There’s more than one outbreak in Philadelphia.
Residents have noted an increase in the number of spotted lanternfly, the invasive insect that causes harm to trees and some crops. The infestation has become more pronounced in recent weeks, as the flies have grown into fully-formed 1-inch adults.
Experts seem to agree that the lanternfly population has probably spiked compared to last year, though, as of yet, there is no concrete way of measuring the jump.
The Pennsylvania Department of Agriculture runs a website where people can document sightings, and reports are up 500% compared to last year.
However, a number of factors could be behind the massive increase, including people spending more time at home and having more time on their hands during the COVID-19 pandemic, said Jay Losiewicz, of the department’s Spotted Lanternfly Program.
In addition, in a change from last year, the state is now asking respondents to report how many lanternflies they have spotted.
Researchers from the Penn State Extension, one of the leading groups working on lanternfly management, have been conducting a study to develop a formula to manage population density, but those results have not yet been compiled.
“The general consensus is that it does seem like there are more this year, but it’s going to be a little while before we can actually answer that question,” Losiewicz said.
Philadelphians generally have responded by stepping on and swatting the flies. Social media users boast of their kills and share methods for creating traps and sprays.
Cheltenham Township Commissioner Ann L. Rappoport told Metro she has noticed a surge in her suburban community. In an op-ed in Sunday’s Inquirer, she said killing the bugs is “a civic duty” that leaves her feeling empowered during the pandemic.
Emelie Swackhamer, an educator based at Penn State Extension’s Montgomery County office, said that a few theories are flying around about the apparent spike in the lanternfly population, though none have been thoroughly substantiated.
It may just be that they are showing up in new areas and expanding. Lanternflies tend to move around a lot, looking for healthy trees with good sap that haven’t been touched by other lanternflies, she said.
State officials earlier this year extended a lanternfly quarantine to 12 additional counties after the bugs were spotted as far away as the Pittsburgh area.
Swackhamer said 2018, a particularly rainy year, could have pushed down the population because a lot of lanternflies died of infections from fungi, which thrive in wet conditions. It didn’t rain as much last fall, when lanternflies lay their eggs.
This past winter was also mild, which may have allowed more eggs to survive, she added.
Lanternfly thrive in the area, even in Center City, and they might even prefer urban environments, Losiewicz said.
The bugs like tall structures, like telephone poles and buildings. They’re not great flyers, but they won’t hesitate to climb to the top of a building and use their wings to glide to a place with their preferred trees and plants, he said.
Philadelphia has plenty of parks, street trees and even back alleys where plant life is hidden. Lanternflies particularly like to feed on tree-of-heaven, another invasive species from Asia that is common in the region, but they will eat a wide variety of plants.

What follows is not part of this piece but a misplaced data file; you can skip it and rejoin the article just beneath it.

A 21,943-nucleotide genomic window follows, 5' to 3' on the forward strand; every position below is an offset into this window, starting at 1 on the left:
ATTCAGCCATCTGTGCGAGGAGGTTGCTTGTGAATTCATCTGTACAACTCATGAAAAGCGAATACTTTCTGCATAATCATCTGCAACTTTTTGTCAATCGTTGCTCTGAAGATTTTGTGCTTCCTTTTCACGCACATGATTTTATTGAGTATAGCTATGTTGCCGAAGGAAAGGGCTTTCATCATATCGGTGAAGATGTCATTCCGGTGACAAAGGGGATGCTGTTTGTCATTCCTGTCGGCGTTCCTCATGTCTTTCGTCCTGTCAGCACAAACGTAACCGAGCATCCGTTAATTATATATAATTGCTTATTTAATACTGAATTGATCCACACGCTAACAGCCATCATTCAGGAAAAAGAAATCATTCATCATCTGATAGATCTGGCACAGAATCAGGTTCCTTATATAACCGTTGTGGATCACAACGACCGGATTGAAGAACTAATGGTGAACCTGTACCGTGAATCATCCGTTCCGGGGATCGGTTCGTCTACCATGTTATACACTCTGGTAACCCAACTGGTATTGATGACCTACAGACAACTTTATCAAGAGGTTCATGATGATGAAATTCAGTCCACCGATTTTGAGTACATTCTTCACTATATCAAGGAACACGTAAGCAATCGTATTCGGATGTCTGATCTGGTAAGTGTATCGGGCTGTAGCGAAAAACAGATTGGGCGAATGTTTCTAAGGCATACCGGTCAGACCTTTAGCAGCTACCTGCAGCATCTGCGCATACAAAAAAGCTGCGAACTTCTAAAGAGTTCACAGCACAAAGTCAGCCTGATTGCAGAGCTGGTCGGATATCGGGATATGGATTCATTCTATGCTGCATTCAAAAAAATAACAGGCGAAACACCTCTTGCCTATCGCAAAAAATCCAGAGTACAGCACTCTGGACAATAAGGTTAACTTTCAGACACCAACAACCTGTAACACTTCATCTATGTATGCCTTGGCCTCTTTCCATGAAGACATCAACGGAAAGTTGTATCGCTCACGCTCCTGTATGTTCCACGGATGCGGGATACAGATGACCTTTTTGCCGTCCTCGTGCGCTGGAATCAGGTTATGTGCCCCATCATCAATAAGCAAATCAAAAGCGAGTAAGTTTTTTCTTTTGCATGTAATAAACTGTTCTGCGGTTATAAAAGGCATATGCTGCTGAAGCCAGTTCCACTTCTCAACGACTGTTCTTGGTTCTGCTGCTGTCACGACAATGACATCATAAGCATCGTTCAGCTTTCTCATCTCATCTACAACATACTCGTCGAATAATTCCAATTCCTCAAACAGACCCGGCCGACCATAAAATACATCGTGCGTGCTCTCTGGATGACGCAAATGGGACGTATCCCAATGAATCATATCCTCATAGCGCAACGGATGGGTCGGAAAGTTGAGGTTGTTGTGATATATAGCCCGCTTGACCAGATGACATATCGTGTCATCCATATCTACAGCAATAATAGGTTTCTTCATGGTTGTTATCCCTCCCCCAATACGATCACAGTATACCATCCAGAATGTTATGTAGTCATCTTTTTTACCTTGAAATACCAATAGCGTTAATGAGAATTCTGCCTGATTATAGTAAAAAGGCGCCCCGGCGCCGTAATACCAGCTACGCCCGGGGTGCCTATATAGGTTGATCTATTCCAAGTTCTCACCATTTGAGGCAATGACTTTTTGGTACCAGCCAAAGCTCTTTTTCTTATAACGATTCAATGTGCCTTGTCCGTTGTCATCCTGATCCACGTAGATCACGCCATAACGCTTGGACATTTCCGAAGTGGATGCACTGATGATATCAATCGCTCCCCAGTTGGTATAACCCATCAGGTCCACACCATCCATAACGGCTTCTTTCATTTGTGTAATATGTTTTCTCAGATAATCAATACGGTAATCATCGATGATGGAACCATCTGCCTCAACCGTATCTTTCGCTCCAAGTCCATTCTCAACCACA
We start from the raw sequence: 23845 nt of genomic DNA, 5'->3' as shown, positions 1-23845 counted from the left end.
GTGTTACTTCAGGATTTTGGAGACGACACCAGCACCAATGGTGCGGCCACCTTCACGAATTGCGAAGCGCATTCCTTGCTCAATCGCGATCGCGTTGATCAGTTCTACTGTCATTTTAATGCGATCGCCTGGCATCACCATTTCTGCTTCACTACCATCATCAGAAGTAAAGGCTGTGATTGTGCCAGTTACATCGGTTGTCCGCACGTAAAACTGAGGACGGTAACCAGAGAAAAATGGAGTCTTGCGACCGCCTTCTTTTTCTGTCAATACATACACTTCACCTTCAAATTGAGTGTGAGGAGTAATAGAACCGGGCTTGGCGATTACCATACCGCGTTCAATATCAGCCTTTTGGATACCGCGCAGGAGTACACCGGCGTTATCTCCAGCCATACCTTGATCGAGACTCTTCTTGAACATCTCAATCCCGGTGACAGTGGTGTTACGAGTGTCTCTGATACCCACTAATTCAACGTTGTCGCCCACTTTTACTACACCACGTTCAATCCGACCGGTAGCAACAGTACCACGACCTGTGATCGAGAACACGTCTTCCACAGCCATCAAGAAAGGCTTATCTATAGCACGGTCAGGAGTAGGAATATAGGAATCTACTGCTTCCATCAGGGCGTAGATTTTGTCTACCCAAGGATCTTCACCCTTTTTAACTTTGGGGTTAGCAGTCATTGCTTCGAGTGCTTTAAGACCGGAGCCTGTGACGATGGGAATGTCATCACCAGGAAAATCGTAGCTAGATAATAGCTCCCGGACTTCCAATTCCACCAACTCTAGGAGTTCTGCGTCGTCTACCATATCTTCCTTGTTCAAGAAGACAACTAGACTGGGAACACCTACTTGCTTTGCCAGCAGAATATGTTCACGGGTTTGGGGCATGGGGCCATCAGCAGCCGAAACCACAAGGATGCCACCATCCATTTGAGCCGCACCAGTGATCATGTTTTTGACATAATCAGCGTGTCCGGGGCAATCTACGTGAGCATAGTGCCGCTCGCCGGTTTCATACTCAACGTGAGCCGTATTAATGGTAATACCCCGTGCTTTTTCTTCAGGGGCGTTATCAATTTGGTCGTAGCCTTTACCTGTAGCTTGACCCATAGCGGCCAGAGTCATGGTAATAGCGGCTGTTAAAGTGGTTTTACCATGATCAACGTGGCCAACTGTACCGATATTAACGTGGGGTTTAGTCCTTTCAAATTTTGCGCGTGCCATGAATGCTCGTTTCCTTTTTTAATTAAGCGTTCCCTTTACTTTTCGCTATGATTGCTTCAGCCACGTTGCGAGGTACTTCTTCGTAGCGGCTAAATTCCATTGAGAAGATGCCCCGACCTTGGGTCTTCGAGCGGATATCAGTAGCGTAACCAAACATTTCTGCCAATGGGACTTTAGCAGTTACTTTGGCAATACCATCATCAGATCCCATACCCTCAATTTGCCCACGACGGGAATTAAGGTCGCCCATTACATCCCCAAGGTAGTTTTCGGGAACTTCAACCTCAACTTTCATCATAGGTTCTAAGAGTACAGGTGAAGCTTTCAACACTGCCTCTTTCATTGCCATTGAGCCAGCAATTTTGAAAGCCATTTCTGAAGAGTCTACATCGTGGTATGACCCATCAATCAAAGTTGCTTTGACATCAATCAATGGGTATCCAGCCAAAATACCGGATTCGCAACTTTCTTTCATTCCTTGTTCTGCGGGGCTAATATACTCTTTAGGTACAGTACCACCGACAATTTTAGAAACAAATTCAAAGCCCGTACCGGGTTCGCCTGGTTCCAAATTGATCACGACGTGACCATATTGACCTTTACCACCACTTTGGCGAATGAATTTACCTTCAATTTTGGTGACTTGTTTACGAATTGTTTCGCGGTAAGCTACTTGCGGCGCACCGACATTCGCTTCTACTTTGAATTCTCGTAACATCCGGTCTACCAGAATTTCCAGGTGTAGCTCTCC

“If they were going to come to the United States, Pennsylvania would be the perfect place for them to come live because our climate is identical to China in many regards,” Losiewicz said. “They are very happy here.”
Lanternflies arrived in the U.S. six years ago, when they were reported in Berks County. They were spotted in large numbers in Philadelphia for the first time last year.
State officials have been working to contain the lanternfly, which can destroy fruit-bearing crops.
Vineyards and orchards have been hit particularly hard. Some grape growers in Berks County have lost 90 percent of their harvest, Losiewicz said.
Swackhamer said the infestation could even hurt international and interstate trade, with farmers worried the bugs will come to their region.
“We don’t want the Midwest to worry about buying any of our products, not just our farm products, anything,” she said. “We don’t want California to not trade with us. We don’t want other countries to not buy our products.”
Lanternflies can latch onto vehicles, even hiding in wheel wells, and they can survive as a truck barrels 70 miles an hour down the highway, Losiewicz said.
The U.S. Department of Agriculture has been working recently in the Philadelphia area to keep the flies away from the airport and Delaware River, where ships pack and unload goods, he said.
As part of the quarantine, businesses and individuals have also been asked to inspect their vehicles and products to make sure there are no unwanted visitors before heading somewhere without lanternflies.
Residents, recognizing the issue, have taken to loading up a spray bottle with dish soap and other products to patrol their yard or block.
That’s not the right solution, Swackhamer said, because the chemicals could harm or even kill plants — the very thing lanternflies attack in the first place.
“They’re chemicals, and they’re toxic,” she said. “Dish liquid has degreasers, fragrances, often antibacterial compounds.”
It’s better to use pesticides in recommended doses, she said, and there are also a variety of non-chemical techniques.
Penn State Extension, on its website, has compiled a list of methods residents can use to kill lanternflies, including “circle traps,” which can be made from household items and are safer than sticky traps, which can harm other wildlife.
Or, like most city-dwellers, you can stomp them. Each female killed will reduce next year’s population by about 100, Swackhamer said.
“If you’re walking down the sidewalk and you see them, go ahead and step on them,” Losiewicz said.